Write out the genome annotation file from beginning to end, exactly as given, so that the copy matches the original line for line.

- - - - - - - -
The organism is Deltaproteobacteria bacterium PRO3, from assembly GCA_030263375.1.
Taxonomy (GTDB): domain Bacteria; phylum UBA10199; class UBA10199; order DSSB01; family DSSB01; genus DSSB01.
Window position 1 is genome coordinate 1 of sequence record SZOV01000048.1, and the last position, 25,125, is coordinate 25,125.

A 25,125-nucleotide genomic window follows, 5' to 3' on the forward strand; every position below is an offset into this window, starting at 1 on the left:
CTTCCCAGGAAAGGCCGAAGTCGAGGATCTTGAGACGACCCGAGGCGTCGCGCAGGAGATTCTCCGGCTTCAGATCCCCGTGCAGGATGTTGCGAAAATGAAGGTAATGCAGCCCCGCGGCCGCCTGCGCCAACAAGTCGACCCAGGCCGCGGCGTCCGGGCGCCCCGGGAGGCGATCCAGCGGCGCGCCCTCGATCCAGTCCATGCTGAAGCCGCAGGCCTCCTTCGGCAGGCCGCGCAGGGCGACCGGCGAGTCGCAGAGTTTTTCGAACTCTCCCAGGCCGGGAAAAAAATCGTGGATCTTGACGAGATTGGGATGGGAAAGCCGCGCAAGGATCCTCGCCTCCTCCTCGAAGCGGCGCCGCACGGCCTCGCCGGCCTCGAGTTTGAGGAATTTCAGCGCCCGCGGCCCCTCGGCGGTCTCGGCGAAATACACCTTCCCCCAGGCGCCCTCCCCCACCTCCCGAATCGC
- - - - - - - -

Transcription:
The organism is Deltaproteobacteria bacterium PRO3, from assembly GCA_030263375.1.
Taxonomy (GTDB): domain Bacteria; phylum UBA10199; class UBA10199; order DSSB01; family DSSB01; genus DSSB01.
Window position 1 is genome coordinate 1 of sequence record SZOV01000048.1, and the last position, 25,125, is coordinate 25,125.

A 25,125-nucleotide genomic window follows, 5' to 3' on the forward strand; every position below is an offset into this window, starting at 1 on the left:
CTTCCCAGGAAAGGCCGAAGTCGAGGATCTTGAGACGACCCGAGGCGTCGCGCAGGAGATTCTCCGGCTTCAGATCCCCGTGCAGGATGTTGCGAAAATGAAGGTAATGCAGCCCCGCGGCCGCCTGCGCCAACAAGTCGACCCAGGCCGCGGCGTCCGGGCGCCCCGGGAGGCGATCCAGCGGCGCGCCCTCGATCCAGTCCATGCTGAAGCCGCAGGCCTCCTTCGGCAGGCCGCGCAGGGCGACCGGCGAGTCGCAGAGTTTTTCGAACTCTCCCAGGCCGGGAAAAAAATCGTGGATCTTGACGAGATTGGGATGGGAAAGCCGCGCAAGGATCCTCGCCTCCTCCTCGAAGCGGCGCCGCACGGCCTCGCCGGCCTCGAGTTTGAGGAATTTCAGCGCCCGCGGCCCCTCGGCGGTCTCGGCGAAATACACCTTCCCCCAGGCGCCCTCCCCCACCTCCCGAATCGC